Oil soars on plans for output cuts, but will the impact be lasting?
By Neanda Salvaterra and Jenny W. Hsu, Dow Jones Newswires
Oil prices surged Monday after more oil-producing nations agreed to slash production, a move aimed at pushing the oversupplied oil market into a rebalance, or even a deficit, to prop up a crude market that had been stuck in a two-year slump.
Near midday in New york, U.S. crude futures were up $1.47, or 2.9 percent, to $52.97 a barrel on the New York Mercantile Exchange. Brent, the global benchmark, rose $1.46, or 2.7 percent, to $55.79 a barrel on London’s ICE Futures Exchange.
Energy stocks also soared on the news. In London, Royal Dutch Shell PLC was up 2.4 percent while in Milan, Eni SpA traded 4.28 percent higher. U.S. shale producer Pioneer Natural Resources was up 2.7 percent and oil-field services firm Halliburton Co. gained 2.3 percent.
Over the weekend, a group of big oil producers outside of the Organization of the Petroleum Exporting Countries, including Russia, agreed to scale back their output by 558,000 barrels a day. That is on top of the cut of 1.2 million barrels a day agreed to by OPEC in late November. The total reduction represents almost 2% of the global supply.
The deal is viewed as a feather in the cap for Saudi Arabia, the oil cartel’s de facto leader and the world’s top exporter of crude.
“It has been the long-term goal of Saudi Arabia to get the involvement of Russia, and this has been a major geopolitical development and I think it is historic,” said Olivier Jakob an analyst at the Switzerland-based consultancy Petromatrix. “Russia has been very linked to Iran, and with this latest development it is also reaching out a little bit to the wider gulf area.”
The non-OPEC cuts, if carried out as described over the first half of 2017, would represent an unprecedented level of cooperation among oil-producing countries feeling the effects of a two-year slump in oil prices.
“This is truly a historic event,” Russian Energy Minister Alexander Novak said. “It is the first time that so many oil-producing countries from different parts of the world have gathered in one room to accomplish what we have done.”
The bulk of the non-OPEC cuts — 300,000 barrels a day — have been pledged by Russia, which produces more crude oil than any other country. Other output reductions are promised by 10 other countries, including Oman, Azerbaijan and Sudan.
“It definitely jumped the markets, there’s no doubt about that,” said Mark Waggoner, president of Excel Futures. “I think it was a bit of a knee-jerk reaction.”
Bernstein Research noted that some of the non-OPEC supply cuts would come from natural decline but that most would come from self-imposed cuts.
The market got an extra boost of confidence on reports that Saudi Arabia indicated that, if necessary, the kingdom may be willing to take a deeper cut than the 486,000 barrels it had agreed to in the November meeting.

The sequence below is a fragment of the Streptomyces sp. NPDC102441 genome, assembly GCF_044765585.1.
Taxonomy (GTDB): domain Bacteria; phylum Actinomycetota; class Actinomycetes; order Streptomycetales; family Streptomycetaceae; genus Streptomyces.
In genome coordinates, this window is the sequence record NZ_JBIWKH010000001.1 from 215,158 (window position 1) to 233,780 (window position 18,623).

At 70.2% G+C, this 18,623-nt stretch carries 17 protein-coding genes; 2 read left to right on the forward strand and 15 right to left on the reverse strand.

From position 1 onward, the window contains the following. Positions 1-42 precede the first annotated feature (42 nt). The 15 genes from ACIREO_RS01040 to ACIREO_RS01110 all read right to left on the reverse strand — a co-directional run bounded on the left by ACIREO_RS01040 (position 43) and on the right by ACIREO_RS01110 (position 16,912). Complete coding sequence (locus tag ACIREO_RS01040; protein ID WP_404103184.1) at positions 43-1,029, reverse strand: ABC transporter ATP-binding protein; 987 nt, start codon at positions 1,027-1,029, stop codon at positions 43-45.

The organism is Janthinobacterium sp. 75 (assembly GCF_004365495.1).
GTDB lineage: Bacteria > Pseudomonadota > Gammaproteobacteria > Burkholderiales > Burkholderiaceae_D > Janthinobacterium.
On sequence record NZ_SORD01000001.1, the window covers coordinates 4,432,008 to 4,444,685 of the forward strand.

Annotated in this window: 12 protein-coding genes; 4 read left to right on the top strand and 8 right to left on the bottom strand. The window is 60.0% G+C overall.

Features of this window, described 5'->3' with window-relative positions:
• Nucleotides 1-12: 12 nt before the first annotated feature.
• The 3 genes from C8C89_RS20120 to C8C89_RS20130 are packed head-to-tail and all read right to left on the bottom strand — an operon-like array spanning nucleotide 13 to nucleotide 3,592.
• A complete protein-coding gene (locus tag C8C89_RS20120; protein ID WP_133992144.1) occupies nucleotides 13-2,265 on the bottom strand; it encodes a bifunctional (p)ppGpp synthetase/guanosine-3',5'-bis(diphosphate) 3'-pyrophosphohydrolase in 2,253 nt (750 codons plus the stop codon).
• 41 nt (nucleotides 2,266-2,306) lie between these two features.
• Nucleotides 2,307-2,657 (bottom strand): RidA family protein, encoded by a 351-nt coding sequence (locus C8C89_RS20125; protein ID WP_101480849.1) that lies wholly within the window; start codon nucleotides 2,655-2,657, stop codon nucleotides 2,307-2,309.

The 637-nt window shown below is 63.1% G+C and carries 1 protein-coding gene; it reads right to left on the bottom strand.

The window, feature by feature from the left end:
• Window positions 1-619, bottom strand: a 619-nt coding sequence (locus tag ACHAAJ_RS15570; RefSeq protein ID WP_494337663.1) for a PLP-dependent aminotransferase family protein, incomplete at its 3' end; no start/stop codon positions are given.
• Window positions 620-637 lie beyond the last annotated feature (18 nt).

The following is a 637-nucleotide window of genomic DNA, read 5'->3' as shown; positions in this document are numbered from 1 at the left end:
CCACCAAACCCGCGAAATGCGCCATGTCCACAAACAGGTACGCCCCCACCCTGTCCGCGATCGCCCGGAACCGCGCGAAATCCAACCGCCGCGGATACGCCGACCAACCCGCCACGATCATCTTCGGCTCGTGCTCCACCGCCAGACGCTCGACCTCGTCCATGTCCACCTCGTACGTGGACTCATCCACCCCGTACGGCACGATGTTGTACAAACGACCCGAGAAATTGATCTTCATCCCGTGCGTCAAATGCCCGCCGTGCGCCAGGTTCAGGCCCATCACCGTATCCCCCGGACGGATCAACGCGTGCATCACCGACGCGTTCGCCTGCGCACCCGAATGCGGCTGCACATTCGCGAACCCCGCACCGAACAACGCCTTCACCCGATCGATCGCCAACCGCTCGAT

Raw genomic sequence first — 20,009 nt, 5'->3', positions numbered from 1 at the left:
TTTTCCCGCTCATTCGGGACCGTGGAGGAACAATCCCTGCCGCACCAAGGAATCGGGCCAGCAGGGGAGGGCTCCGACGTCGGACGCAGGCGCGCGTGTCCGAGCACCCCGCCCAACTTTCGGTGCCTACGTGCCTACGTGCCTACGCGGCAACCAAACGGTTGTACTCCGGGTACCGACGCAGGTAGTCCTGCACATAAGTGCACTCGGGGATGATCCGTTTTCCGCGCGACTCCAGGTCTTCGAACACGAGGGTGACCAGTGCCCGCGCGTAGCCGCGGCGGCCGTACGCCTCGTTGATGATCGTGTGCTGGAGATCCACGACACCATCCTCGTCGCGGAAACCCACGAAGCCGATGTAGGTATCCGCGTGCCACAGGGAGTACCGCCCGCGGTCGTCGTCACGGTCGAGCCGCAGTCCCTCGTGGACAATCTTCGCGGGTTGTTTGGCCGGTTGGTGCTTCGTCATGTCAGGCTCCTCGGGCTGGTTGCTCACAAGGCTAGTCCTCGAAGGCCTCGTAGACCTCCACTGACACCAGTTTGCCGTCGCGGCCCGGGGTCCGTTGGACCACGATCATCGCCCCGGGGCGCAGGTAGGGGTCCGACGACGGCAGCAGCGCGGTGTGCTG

“The latest development is buoying optimism in the market. It shows that the OPEC has overcome a significant hurdle,” said Vivek Dhar, a commodities strategist at Commonwealth Bank of Australia.
However, he also warned that compliance by the all of the parties remains a glaring downside risk, given these oil producers haven’t always been forthcoming about their production levels, despite their pledges to rein in output.
The production-cut deal will take effect Jan. 1, and the oil producers will reconvene in six months to assess the deal.
“At this stage, the safe assumption is that they will be [compliant], especially, in the first few months,” said Ric Spooner, chief market analyst at CMC Markets.
Another concern is how fast the U.S. shale producers will ramp up their production in a bid to benefit from the higher prices.
“Last week, the U.S. oil rig count rose by 21 rigs to 498, which was the biggest one week gain since July 2015,” SEB Markets noted in a recent report.
“Our main concern is that market has become comfortably numb in relation to rising rig counts,” said Bjarne Schieldrop, chief commodities analyst at SEB Markets. “We won’t really see any physical supply response from the added rigs before the second half of 2017. I think this is setting in motion a new boom-and-bust cycle with a big rise in oil rigs.”
Higher oil prices are also ramping up inflation expectations, pushing government-bond yields higher on Monday.
The yield on the 10-year Japanese government bond reached its highest level since mid-February, at 0.070 percent compared with 0.056 percent Friday. Yields rise as prices fall.
The weekend’s deal “clearly is going to secure inflationary pressures” going into the first quarter of 2017, said Stuart Ive, a private client manager at OM Financial Ltd. in New Zealand.
Alison Sider, Benoit Faucon, Nathan Hodge, Summer Said, Willa Plank and Rachel Rosenthal contributed to this article.